I've never exactly regarded New York's own circus as in dire need of cash, although a look at its masthead in the program magazine resembles an out-of-control bureaucracy. Perhaps pink slips to half the staff would bring instant solvency.
In fact, according to Forbes magazine, the economic downturn has hit BAC fairly hard, with the show discounting tickets to fill seats. "It has also had to initiate layoffs and pay cuts for its administrative staff. It is more important than ever for Big Apple, which advertises its shows through direct mail, traditional advertising and social media, to have an effective marketing plan."
So Forbes last September assigned a marketing interventionist (my term) to examine the operation inside and out and make voluntary recommendations. What Linda Sawyer, chief executive of the ad agency Deutsch, found was an organization that needs to better "trumpet its good works through communications and use of its media partners to make sure its audience knows about its community programs." Duh? New Yorkers don't already know? Forecasts expert Linda, "It might sway more people to chose its show over performances by rivals Ringling Bros. and Cirque du Soleil." I was not nervously aware of BAC having problems getting bodies into the tent.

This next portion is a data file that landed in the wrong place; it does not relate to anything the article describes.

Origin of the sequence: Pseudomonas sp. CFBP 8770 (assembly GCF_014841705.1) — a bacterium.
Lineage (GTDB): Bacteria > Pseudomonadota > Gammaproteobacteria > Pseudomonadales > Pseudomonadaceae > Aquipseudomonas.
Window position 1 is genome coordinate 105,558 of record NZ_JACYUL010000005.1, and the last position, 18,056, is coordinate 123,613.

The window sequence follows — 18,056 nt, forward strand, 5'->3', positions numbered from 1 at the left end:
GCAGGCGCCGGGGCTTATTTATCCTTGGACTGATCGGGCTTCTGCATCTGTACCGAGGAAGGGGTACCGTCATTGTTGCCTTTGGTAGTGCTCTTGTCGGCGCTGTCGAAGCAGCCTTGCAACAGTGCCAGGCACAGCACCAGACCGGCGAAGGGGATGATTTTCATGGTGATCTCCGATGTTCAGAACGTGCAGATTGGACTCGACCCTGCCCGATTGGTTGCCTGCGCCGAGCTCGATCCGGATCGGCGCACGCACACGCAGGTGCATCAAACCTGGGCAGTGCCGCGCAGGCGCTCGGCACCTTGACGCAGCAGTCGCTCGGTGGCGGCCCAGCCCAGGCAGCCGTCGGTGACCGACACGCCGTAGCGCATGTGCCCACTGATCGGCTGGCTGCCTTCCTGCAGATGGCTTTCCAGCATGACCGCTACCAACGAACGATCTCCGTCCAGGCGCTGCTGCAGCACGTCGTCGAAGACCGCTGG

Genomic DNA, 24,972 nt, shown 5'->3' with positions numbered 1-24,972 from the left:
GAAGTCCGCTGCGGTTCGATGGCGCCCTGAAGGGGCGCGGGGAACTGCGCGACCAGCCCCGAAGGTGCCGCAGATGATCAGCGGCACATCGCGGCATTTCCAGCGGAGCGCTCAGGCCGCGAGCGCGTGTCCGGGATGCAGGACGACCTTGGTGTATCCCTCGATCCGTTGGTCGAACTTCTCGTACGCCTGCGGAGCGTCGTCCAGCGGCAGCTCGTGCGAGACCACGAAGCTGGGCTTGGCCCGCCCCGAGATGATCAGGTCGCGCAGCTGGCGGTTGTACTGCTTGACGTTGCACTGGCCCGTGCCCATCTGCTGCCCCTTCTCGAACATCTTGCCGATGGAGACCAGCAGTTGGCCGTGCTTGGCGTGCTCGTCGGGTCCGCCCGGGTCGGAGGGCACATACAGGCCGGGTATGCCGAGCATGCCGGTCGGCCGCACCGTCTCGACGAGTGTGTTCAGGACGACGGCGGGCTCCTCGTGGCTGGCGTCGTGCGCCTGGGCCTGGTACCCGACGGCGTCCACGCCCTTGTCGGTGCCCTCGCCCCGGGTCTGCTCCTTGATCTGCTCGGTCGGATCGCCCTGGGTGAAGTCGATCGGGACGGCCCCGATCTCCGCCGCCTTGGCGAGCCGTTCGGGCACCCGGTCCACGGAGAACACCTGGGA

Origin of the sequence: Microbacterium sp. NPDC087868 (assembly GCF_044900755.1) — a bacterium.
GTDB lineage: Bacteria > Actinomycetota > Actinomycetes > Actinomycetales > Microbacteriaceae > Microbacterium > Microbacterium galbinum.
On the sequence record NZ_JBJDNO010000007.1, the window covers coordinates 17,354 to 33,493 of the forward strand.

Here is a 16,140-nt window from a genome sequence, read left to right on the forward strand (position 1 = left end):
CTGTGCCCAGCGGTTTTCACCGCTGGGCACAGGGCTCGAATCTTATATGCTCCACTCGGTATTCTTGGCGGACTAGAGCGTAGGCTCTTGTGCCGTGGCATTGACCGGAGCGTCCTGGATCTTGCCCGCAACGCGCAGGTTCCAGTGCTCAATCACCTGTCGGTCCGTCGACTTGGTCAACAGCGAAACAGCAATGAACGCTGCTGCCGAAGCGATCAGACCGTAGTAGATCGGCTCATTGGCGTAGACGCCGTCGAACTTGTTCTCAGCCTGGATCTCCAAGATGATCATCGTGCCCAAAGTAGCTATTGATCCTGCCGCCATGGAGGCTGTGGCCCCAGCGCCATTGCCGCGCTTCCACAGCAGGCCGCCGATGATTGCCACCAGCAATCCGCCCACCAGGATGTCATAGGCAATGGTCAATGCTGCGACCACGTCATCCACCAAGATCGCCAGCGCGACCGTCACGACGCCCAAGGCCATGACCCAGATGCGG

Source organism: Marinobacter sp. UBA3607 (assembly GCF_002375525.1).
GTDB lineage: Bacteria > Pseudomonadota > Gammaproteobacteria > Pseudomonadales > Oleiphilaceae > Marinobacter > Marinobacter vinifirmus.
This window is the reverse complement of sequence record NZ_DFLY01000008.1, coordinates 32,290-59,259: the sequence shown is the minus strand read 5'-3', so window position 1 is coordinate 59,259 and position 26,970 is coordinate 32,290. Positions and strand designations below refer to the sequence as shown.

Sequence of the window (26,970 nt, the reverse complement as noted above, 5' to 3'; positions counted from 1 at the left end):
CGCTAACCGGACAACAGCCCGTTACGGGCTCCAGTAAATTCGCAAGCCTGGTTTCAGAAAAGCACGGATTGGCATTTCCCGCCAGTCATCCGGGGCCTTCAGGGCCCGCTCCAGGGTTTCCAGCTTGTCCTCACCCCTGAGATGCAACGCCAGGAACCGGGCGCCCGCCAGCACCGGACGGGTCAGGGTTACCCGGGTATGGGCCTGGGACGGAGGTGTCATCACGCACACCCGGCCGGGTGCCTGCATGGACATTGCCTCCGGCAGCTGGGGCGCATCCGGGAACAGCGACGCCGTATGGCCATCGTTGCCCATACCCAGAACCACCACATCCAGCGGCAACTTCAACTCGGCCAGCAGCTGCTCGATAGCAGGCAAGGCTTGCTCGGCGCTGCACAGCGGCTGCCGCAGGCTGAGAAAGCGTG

Onward and downward: This might make better sense. Ms. Sawyer suggested that Binder's big top reduce the number of media outlets it employs, "picking the most effective ones and spending more money with them." She advocates "larger, more eye-catching ads." I'll agree to that; the small one they've been placing for several years in The New York Times featuring Grandma looks awfully threadbare and hand-me-down, especially for a New York show advertising in a New York paper. On the other hand, they may have reason to believe that the recurrence of this redundant design identifies their brand by subliminally appealing to the idea of Big Apple Circus as an annual holiday event.
Okay, one more Sawyer appeal, and this one I like. BAC should reward repeat visitors (Hey, that's me!) rather than just those who donate (that's not me) with some of the discounts or benefits offered the latter.
She also slights the circus's presence on the web, arguing they need to be more effective at reaching their target audience of moms and kids. The show was using only 1% of its ad budget on the Internet. Maybe she's onto something.
Now, Forbes & Sawyer, I have your next assignment: How Ringling-Barnum can get more bodies into the seats here in Oakland, as well as, I assume, elsewhere. They play to thousands more empty chairs than does their far smaller rival back there in Gotham.
Really, I'm serious. And after that, I've got a whole list of other circuses you need to take a look at.